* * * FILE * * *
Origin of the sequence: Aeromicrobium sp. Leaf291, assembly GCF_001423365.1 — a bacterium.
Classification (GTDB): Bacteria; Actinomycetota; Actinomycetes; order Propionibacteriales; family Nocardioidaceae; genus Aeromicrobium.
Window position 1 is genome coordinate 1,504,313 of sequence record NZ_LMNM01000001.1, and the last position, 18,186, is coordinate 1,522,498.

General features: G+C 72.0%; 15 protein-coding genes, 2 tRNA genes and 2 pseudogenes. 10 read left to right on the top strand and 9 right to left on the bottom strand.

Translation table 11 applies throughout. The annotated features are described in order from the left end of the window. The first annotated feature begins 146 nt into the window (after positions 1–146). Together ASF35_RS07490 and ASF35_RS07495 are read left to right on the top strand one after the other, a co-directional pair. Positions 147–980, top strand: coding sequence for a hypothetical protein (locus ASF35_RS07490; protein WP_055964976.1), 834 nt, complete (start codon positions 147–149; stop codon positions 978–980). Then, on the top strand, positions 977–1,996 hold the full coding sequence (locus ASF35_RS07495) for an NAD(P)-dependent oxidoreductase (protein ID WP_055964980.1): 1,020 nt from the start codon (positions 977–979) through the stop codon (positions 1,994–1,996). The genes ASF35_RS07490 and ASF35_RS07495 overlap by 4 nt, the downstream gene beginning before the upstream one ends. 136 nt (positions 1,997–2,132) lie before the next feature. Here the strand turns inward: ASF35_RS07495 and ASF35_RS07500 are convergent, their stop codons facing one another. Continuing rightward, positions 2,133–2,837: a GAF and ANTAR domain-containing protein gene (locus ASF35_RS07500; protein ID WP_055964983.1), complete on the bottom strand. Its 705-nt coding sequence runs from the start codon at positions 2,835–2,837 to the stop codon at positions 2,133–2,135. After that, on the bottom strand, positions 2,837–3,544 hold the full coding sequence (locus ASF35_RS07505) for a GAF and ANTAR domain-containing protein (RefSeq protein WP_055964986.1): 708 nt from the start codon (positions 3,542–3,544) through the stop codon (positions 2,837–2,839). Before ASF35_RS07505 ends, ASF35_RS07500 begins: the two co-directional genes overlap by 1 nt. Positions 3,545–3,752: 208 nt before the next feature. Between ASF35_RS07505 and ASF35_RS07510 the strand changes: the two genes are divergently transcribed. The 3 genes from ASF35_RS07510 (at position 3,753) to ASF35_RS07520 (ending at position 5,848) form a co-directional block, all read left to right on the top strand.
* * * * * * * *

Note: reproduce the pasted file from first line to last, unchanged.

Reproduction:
Origin of the sequence: Aeromicrobium sp. Leaf291, assembly GCF_001423365.1 — a bacterium.
Classification (GTDB): Bacteria; Actinomycetota; Actinomycetes; order Propionibacteriales; family Nocardioidaceae; genus Aeromicrobium.
Window position 1 is genome coordinate 1,504,313 of sequence record NZ_LMNM01000001.1, and the last position, 18,186, is coordinate 1,522,498.

General features: G+C 72.0%; 15 protein-coding genes, 2 tRNA genes and 2 pseudogenes. 10 read left to right on the top strand and 9 right to left on the bottom strand.

Translation table 11 applies throughout. The annotated features are described in order from the left end of the window. The first annotated feature begins 146 nt into the window (after positions 1–146). Together ASF35_RS07490 and ASF35_RS07495 are read left to right on the top strand one after the other, a co-directional pair. Positions 147–980, top strand: coding sequence for a hypothetical protein (locus ASF35_RS07490; protein WP_055964976.1), 834 nt, complete (start codon positions 147–149; stop codon positions 978–980). Then, on the top strand, positions 977–1,996 hold the full coding sequence (locus ASF35_RS07495) for an NAD(P)-dependent oxidoreductase (protein ID WP_055964980.1): 1,020 nt from the start codon (positions 977–979) through the stop codon (positions 1,994–1,996). The genes ASF35_RS07490 and ASF35_RS07495 overlap by 4 nt, the downstream gene beginning before the upstream one ends. 136 nt (positions 1,997–2,132) lie before the next feature. Here the strand turns inward: ASF35_RS07495 and ASF35_RS07500 are convergent, their stop codons facing one another. Continuing rightward, positions 2,133–2,837: a GAF and ANTAR domain-containing protein gene (locus ASF35_RS07500; protein ID WP_055964983.1), complete on the bottom strand. Its 705-nt coding sequence runs from the start codon at positions 2,835–2,837 to the stop codon at positions 2,133–2,135. After that, on the bottom strand, positions 2,837–3,544 hold the full coding sequence (locus ASF35_RS07505) for a GAF and ANTAR domain-containing protein (RefSeq protein WP_055964986.1): 708 nt from the start codon (positions 3,542–3,544) through the stop codon (positions 2,837–2,839). Before ASF35_RS07505 ends, ASF35_RS07500 begins: the two co-directional genes overlap by 1 nt. Positions 3,545–3,752: 208 nt before the next feature. Between ASF35_RS07505 and ASF35_RS07510 the strand changes: the two genes are divergently transcribed. The 3 genes from ASF35_RS07510 (at position 3,753) to ASF35_RS07520 (ending at position 5,848) form a co-directional block, all read left to right on the top strand.